4. Because we need to support multiple languages


This actually requires a whole seperate farm, but it’s a good reason none the less.


Something that is often discussed when talking about creating a single portal is “but we don’t want everyone to go to the same homepage”. Regardless of the model you chose, “Shared Services” or not, you don’t have to, because of course each area has it’s own URL (highlighting the importance of my “URL’s Matter” post). There is absolutely nothing to stop you making the divisional “Area” their home page. In fact with some creative use of the Breadcrumb web part, and its “Anchor Category” property, you can even make them feel like they are at the top of the hierarchy.


One of the reasons an organisation I worked with (a very large customer) deployed SharePoint was to actually bring the organisation closer together. It standardised the way the various parts of the business presented themselves to the other parts of the business. This made sticking to a “Single Portal” strategy very important. We had a lot of pressure from some parts of the business to deploy multiple portals, and in many ways it would have been easier, but today when I look back, it was the single best decision we made.


In summary, keep a close eye on how many portals you deploy, and make sure you have a really good reason for deploying multiple portals, and the “Shared Services” model that goes with it. There really is no point in making the infrastructure more complicated than it needs to be, and you may be missing out on some of the great benefits a platform like SharePoint provides.


Comments (9)

  1. I totally agree. While this can’t always be the case for implementations due to the ugly rearing of corporate politics, I whole heartedly agree that one portal can serve all needs.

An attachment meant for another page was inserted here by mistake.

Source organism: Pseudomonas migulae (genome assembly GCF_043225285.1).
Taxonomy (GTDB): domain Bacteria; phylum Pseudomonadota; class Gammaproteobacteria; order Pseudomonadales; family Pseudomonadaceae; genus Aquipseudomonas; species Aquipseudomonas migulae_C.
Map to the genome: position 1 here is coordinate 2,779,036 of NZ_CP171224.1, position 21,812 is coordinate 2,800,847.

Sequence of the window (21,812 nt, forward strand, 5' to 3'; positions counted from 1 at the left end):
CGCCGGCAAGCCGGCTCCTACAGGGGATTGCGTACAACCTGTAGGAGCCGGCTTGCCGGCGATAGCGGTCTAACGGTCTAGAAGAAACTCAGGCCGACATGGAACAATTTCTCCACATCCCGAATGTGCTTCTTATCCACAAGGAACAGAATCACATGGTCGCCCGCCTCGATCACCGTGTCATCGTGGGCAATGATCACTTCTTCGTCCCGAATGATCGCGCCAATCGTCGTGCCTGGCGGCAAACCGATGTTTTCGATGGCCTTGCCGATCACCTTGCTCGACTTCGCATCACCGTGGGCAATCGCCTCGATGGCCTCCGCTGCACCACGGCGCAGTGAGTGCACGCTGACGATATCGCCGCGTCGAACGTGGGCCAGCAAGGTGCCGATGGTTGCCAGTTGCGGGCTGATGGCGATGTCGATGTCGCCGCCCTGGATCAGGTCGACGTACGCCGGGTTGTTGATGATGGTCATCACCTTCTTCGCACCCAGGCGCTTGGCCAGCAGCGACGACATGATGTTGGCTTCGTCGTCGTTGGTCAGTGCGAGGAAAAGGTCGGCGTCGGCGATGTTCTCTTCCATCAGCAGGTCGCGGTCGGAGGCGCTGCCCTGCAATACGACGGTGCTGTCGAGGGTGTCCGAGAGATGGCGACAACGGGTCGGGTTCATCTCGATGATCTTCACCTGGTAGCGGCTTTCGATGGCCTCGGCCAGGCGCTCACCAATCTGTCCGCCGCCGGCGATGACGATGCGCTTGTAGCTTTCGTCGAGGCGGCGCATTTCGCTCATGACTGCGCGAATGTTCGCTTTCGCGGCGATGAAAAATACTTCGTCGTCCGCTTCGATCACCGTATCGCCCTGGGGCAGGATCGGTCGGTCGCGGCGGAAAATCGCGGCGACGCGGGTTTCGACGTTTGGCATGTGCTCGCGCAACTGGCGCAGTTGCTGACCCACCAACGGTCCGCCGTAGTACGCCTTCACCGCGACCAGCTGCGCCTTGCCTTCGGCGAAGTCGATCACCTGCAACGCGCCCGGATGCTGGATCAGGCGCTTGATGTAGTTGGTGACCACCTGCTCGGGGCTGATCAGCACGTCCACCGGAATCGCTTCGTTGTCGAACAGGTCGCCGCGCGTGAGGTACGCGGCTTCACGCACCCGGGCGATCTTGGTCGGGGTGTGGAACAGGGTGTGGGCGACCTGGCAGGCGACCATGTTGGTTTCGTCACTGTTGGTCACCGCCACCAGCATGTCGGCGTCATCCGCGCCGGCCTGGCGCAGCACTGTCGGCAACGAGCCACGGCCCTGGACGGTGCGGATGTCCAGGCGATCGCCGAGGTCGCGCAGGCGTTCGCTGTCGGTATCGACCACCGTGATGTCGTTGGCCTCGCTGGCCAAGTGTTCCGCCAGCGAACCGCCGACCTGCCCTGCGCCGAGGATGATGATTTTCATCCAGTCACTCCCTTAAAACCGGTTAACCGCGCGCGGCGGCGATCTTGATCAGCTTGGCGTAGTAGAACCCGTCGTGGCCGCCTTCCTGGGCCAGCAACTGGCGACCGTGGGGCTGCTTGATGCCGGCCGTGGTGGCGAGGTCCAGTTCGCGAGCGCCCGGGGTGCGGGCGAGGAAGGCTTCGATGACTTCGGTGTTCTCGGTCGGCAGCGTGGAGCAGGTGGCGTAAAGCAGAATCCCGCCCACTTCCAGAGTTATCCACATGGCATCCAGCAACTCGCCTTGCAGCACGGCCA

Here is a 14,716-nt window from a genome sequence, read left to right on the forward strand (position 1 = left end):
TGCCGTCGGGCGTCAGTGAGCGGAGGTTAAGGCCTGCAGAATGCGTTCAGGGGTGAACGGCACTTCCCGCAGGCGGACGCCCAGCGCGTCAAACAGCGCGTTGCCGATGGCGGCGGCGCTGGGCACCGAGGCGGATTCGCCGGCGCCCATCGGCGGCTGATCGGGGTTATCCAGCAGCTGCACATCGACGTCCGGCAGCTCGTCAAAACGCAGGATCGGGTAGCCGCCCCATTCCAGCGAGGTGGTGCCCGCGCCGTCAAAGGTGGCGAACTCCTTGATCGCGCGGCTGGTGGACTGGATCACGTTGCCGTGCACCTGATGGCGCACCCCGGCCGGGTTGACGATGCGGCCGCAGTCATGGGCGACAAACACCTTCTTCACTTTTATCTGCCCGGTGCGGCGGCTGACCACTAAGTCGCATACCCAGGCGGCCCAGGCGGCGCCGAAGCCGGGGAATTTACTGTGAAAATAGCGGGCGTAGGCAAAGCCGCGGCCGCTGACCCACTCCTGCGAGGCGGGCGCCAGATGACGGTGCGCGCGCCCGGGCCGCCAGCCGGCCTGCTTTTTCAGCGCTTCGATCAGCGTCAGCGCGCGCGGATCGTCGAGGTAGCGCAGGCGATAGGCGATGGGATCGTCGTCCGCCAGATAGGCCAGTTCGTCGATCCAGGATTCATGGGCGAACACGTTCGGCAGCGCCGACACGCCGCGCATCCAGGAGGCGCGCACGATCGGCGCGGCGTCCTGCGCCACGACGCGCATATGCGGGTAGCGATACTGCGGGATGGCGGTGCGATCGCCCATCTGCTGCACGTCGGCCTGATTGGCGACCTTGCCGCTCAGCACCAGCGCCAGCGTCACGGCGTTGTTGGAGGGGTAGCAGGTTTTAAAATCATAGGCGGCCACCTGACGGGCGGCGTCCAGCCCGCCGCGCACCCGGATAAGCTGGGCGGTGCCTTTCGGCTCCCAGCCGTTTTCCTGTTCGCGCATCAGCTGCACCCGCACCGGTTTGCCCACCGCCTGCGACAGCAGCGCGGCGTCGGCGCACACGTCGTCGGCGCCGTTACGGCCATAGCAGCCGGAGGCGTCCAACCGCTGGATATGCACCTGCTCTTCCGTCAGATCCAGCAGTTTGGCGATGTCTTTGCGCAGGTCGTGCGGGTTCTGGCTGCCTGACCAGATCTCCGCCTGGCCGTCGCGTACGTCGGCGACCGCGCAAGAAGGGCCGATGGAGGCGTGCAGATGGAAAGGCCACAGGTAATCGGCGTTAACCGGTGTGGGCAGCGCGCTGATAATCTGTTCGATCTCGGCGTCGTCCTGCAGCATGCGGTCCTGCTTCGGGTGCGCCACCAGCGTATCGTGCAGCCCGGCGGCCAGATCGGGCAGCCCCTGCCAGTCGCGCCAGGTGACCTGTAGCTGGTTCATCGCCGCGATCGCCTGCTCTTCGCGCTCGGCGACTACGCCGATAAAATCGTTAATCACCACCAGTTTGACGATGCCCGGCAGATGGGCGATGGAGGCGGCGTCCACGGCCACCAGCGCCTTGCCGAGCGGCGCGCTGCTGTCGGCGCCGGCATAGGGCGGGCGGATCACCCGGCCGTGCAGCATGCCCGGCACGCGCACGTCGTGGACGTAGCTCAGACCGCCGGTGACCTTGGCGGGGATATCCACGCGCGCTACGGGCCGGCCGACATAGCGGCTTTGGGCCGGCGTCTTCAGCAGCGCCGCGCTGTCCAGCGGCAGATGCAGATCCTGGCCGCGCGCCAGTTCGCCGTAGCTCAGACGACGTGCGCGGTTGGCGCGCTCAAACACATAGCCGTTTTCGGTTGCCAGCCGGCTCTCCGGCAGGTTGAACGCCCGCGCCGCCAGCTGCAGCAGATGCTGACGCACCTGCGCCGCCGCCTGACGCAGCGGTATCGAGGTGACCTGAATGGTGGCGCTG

2. L says:

    Daniel,

    You have brought up an interesting topic.

    1. I agree with that it is important to create one face towards the organisation.

    2. It is also very important not to create a taxonomy that is based on an organisational structure that often has a quite limited lifecycle.

    However,

    I feel that there is some limitation when deploying only one portal in an organisation with a lot of quite separate divisions or business areas. One important example is the navigation in SharePoint. I want to be able to use both the horizontal and the vertical navigationbar in order to create an effective and well structured taxonomy in the portal. I would also like to be able to do this for different parts of the organisation (for instance for different divisions). Today, SharePoint out of the box only makes this possible by creating several portals (and then you are more or less "forced" to use shared services in order to get a manageble portal environment (and then you lose the possiblity to submit documents, etc. to portal listings from a WSS site that belongs to Portal A to Portal B, which is very sad…and there is even more functionality that is lost…topic assistant, etc.)

    What is the best solution in order to get the best of both worlds?

  3. Hi L.

    The first thinig to say here is that the navigation in SharePoint is simply the result of some fancy .NET controls that take advantage of the underlying SharePoint Object Model, so there is nothing at all to stop you writing your own. Of course I know thats not "out of the box"…

    Further than that, the navigation controls that do actually ship with SharePoint provide more flexibility than it might first appear.

    This is why I mentioned in the above article "In fact with some creative use of the Breadcrumb web part, and its “Anchor Category” property, you can even make them feel like they are at the top of the hierarchy."

    In a big implementation I worked on, the horizontal bar across the top was very static, it gave you access to the sorts of things that were "taxonomy neutral", like Team Sites, News, other taxonomies (eg. Geographical) and the org internet site. The left hand navigation was then modified so that instead of being "anchored" at the "home" area, it was anchored at the "Divisional" area, in this way it made it look like there were 6 portals to end users, but it was all under the one umbrella.

    Some of what I did there you can find in my branding whitepapers:

    http://blogs.msdn.com/danielmcpherson/archive/2004/12/09/278966.aspx

    Anyway, this is getting to be a long discussion, perhaps I need to roll some of this up into a blog post.

    Let me know if I have understood you question right.

    Daniel

  4. Point2Share says:

    Well, it’s been 2 years of Point2Share!

    I’m a little late with the Anniversary, but it seems I started…